Monday, April 30, 2012

"Knowing" vs "Using"

Here’s another example of my favorite topic – “knowing” vs “using” information.

Refer to revised bloom's taxonomy. It talks about six levels of performance.  Level 2 maps to “knowledge”, whereas level 3 maps to the “application” of information. 

Option 1 (Know)

Match the features of following software modules with their names.

   Modules                                                   Features
·         Connect                                                     Is used to manage connectivity within a building
·         Enterprise                                                 Helps manage all POUs from a central location
·         Base                                                            Is used to manage connectivity within a building
·         Power                                                        Is required to run all PIM modules

Option 2 (Use)

Your customer has three buildings in a campus environment. One of the buildings houses a formal data center, and the other buildings simply use telecommunication rooms for patching. They want to document their connectivity throughout the data center and the enterprise from a central location. Which module will you offer them?
  • Connect
  • Enterprise
  • Base
  • Power
While option 1 helps learners know the features, option 2 helps learners understand the customer requirement and provide a solution accordingly. Besides, option 2 requires learners to know the information too. 

Which option will you use?

Thursday, April 19, 2012

The Use of “All of the Above”

Let’s start with an example. A review round of the assessment questions hosted on the LMS is going on.

Client: Kunal, tell me one thing…what does this option “All of the above” mean?
Kunal: Steve, we can use this option when all the options or answers are correct.
Client: Yes Kunal, I understand that. But what should I do when it is the first option is “All of the above!!!”

This happened to be a real-life scenario in one of the organizations I worked in previously.

So, why should we avoid the use of “All of the above” option in knowledge checks and assessment questions?

Let’s take another example.

Question: What is 5 + 5?
  • 10
  • 11
  • A duck
  • All of the above

Well, to start with, each option has 25% chances of being correct. But, a giveaway option like “a duck” definitely is not the correct answer. So, it automatically makes the option “All of the above” incorrect as well. This leaves two options, with each having 50% chance of being correct.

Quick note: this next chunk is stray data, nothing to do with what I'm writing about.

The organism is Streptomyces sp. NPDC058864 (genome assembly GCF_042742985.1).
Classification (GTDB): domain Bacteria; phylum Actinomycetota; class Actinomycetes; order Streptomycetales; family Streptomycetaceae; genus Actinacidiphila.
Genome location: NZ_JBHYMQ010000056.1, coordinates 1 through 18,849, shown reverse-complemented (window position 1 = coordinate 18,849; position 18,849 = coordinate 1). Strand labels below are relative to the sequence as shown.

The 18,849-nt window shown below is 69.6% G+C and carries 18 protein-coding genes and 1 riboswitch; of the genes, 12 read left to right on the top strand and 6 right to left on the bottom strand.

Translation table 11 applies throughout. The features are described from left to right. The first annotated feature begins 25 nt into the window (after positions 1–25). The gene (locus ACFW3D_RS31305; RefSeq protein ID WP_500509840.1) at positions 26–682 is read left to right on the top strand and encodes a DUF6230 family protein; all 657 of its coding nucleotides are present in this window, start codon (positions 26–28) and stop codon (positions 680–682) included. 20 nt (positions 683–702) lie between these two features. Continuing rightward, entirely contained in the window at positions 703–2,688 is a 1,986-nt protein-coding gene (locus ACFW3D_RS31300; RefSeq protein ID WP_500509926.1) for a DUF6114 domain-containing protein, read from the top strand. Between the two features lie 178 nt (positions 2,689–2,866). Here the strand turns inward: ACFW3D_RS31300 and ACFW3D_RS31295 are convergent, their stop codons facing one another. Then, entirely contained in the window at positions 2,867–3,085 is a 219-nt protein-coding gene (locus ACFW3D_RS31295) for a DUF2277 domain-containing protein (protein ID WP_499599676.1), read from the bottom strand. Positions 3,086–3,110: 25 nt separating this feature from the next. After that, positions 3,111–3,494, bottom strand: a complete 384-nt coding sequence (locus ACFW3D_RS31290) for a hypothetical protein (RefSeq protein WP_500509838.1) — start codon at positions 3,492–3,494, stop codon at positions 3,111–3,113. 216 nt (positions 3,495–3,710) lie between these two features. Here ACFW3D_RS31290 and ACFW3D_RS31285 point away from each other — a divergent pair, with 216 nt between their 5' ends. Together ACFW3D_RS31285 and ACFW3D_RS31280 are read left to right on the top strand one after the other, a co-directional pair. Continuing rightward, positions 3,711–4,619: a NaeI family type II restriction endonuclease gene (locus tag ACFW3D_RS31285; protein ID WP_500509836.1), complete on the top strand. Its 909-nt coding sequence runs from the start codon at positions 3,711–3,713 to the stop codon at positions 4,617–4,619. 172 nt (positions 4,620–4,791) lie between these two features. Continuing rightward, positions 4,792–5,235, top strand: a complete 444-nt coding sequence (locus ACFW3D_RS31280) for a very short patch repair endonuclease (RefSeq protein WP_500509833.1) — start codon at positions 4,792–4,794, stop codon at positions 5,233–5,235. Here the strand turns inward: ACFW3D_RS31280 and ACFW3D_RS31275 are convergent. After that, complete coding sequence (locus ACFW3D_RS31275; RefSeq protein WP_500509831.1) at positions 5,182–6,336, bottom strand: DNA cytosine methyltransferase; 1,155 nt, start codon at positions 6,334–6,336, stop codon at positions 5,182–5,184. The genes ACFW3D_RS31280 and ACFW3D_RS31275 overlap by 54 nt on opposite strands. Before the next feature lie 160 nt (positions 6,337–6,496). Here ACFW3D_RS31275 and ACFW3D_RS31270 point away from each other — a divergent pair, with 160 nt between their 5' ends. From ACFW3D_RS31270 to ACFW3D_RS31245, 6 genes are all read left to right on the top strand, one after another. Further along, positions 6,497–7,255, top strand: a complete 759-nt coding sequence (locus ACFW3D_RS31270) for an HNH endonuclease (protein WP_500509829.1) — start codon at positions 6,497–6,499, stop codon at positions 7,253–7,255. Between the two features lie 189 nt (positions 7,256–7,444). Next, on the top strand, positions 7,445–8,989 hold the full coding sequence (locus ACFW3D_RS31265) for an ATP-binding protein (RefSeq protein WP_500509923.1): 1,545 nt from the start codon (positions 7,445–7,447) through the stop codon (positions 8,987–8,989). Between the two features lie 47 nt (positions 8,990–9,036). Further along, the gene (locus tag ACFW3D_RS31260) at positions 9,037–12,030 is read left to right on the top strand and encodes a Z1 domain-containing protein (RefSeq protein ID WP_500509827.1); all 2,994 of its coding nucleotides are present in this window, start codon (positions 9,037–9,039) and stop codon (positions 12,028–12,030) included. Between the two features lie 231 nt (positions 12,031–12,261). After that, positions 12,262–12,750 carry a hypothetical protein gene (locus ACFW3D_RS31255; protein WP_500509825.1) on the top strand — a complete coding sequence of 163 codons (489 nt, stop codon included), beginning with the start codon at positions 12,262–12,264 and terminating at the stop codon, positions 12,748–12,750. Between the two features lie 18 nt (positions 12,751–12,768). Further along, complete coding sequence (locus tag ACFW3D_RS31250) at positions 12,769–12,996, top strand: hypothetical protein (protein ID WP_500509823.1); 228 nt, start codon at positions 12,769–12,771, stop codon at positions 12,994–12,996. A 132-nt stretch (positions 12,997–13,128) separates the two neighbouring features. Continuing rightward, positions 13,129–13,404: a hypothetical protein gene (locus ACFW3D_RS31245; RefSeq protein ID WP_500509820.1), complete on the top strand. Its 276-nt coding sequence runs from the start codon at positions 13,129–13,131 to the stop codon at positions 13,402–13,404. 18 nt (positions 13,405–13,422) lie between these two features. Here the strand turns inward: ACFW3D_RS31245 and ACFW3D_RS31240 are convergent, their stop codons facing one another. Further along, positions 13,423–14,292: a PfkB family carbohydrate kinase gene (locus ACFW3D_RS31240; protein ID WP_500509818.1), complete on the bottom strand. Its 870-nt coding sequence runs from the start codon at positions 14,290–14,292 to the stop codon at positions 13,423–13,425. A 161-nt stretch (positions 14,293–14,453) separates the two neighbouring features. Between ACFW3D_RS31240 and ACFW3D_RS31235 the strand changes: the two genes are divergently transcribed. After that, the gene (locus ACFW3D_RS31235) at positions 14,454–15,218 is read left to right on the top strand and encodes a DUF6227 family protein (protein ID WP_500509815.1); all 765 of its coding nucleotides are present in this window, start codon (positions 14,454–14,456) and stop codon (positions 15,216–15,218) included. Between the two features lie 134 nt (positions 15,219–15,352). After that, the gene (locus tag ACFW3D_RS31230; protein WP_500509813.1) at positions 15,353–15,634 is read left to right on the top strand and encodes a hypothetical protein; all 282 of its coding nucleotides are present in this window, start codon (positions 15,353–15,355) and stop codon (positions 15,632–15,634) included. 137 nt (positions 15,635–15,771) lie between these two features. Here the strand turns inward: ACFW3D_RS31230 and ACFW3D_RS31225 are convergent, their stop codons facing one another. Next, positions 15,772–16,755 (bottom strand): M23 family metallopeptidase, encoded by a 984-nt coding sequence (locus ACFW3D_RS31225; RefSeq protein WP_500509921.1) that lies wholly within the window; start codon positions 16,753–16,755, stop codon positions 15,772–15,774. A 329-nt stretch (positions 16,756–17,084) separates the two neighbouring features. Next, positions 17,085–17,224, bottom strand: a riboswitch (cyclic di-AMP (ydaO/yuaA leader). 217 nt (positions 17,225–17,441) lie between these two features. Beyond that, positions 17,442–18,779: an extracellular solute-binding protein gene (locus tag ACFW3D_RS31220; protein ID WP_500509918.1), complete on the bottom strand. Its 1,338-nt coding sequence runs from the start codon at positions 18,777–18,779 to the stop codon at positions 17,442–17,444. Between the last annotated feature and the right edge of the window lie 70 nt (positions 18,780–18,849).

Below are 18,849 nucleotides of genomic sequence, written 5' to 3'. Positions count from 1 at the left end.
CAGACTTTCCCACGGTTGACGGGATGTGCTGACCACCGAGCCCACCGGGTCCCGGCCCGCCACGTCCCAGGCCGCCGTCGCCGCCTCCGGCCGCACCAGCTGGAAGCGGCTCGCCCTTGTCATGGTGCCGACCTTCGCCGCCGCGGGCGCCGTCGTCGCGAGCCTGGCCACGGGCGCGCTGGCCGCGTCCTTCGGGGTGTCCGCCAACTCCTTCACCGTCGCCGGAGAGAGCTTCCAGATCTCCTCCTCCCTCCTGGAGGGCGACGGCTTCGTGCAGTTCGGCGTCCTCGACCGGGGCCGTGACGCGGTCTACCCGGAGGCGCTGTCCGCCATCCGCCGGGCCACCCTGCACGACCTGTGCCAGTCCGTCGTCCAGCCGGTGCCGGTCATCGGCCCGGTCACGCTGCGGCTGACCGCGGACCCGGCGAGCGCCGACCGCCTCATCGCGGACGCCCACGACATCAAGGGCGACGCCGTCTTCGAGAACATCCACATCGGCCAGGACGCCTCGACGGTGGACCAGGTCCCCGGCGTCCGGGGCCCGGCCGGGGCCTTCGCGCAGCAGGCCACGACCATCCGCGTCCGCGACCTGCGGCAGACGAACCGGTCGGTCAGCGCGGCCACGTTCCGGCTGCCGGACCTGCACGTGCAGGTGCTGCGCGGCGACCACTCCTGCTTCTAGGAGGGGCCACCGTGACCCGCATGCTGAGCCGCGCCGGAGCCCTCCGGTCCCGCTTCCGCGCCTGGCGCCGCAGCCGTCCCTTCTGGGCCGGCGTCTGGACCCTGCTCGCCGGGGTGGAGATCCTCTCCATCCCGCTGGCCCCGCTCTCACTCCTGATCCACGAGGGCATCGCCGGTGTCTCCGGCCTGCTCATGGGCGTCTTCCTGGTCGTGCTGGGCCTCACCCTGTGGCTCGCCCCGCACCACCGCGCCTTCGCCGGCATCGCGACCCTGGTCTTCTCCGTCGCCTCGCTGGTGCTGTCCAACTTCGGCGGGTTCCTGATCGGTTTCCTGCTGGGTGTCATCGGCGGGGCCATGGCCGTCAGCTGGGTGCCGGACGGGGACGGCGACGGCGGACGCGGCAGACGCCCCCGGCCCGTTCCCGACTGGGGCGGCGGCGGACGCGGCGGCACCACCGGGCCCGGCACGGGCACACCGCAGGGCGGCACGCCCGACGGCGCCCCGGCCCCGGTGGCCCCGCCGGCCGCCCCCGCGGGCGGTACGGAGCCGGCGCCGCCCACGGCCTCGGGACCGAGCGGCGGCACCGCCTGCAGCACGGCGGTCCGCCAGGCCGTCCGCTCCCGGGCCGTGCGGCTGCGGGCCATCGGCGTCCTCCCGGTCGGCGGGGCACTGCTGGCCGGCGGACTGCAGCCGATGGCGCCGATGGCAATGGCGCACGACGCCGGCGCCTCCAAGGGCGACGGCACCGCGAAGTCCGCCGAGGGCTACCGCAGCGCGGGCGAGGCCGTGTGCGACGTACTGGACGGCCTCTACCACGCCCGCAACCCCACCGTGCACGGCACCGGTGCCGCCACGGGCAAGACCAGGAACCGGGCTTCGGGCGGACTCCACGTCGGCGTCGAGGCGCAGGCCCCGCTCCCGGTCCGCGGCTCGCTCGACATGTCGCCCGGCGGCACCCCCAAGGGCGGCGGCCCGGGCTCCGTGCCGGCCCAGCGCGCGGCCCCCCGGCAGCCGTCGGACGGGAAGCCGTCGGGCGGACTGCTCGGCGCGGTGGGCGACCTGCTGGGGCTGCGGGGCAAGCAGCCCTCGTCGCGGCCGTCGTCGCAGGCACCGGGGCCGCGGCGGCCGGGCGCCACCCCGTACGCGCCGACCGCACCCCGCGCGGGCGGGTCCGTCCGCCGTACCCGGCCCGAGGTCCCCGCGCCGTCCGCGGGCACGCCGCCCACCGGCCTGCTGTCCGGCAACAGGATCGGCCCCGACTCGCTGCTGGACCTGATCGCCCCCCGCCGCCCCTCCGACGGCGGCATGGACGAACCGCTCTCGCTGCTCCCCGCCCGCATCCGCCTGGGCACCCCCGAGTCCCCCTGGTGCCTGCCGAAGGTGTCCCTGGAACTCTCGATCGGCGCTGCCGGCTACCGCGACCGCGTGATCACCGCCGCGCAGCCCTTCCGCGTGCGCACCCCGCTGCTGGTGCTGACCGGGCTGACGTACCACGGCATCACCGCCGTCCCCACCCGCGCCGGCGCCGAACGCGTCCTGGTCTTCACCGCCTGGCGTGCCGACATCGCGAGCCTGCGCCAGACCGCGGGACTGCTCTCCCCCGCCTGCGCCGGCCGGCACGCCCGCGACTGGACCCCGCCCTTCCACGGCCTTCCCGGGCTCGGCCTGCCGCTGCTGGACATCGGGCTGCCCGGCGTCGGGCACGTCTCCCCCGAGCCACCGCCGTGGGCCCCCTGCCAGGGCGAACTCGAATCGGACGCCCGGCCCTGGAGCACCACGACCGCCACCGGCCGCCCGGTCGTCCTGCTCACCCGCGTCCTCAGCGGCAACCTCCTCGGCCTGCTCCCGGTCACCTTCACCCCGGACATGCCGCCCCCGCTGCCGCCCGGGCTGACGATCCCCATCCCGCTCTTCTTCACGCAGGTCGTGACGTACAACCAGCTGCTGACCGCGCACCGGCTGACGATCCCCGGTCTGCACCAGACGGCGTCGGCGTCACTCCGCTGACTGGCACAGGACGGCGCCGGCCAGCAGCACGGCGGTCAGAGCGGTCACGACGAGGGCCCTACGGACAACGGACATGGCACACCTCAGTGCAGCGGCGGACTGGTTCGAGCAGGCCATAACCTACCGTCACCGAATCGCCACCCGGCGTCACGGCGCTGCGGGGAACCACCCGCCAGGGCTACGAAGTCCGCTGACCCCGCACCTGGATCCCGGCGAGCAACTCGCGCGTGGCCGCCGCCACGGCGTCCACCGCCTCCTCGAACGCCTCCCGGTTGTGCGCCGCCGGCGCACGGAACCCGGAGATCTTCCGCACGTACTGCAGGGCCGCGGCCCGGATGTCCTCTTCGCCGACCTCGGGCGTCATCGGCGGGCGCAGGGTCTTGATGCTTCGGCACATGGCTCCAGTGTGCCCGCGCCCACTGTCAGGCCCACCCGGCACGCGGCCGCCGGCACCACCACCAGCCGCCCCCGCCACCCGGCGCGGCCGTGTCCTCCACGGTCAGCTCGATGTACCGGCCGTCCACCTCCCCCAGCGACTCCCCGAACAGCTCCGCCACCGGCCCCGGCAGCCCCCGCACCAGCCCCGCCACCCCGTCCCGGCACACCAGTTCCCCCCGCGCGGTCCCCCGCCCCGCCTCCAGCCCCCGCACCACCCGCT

Isn’t that a bit too much to test the knowledge of the learners?

So, we should always avoid the use of the options such as “All of the above” and “None of the above”.

The big reasons for it:
  • Once hosted on the LMS, the options may be randomized. Makes you look like a fool if these options do not remain the last in the list J
  • If one of the options is a giveaway, it leaves the probability of the remaining options being correct…HIGH! That’s not how we want to test the learners, right?

Five Ways to Develop Ineffective E-Learning

We all make mistakes. I made some too. Reflecting on those mistakes has helped me correct them in the long run. 

Here are some mistakes that resulted in completely ineffective training programs:

1. Ignoring the big picture: It's important to consider the actual learning environment in which the training will be deployed. "The customer did not share the details" is the common excuse we hear. There's always an opportunity to ask, except that it has to be done at the right time, which is usually the beginning of the project.

2. Letting SME(s) guide the development: SMEs are content experts, but "we" are instructional designers. Orienting SMEs in the right way is our responsibility.

3. Implementing everything that the customer says: Sure, the customer is paying for the training. But, it's our responsibility to make it effective. Most customers are not instructional designers. Educating them in the right way helps achieve a win-win situation.

4. Leaving the design to media/construction teams to implement: Support teams are there to support us, but "we" are the owners. No matter how detailed instructions we write, we need to get involved in the entire life cycle to get our vision translated to the final product.

5. Adding complexities to make it "different": In an effort make our courses different or provide something new, we often end up making things complicated. We add elements to UI to make it look "different", and the same elements make it difficult for the learner to navigate. We add unwanted features to make the instructional strategy different, and the same features make comprehension difficult. Keep it Simple. That's the key.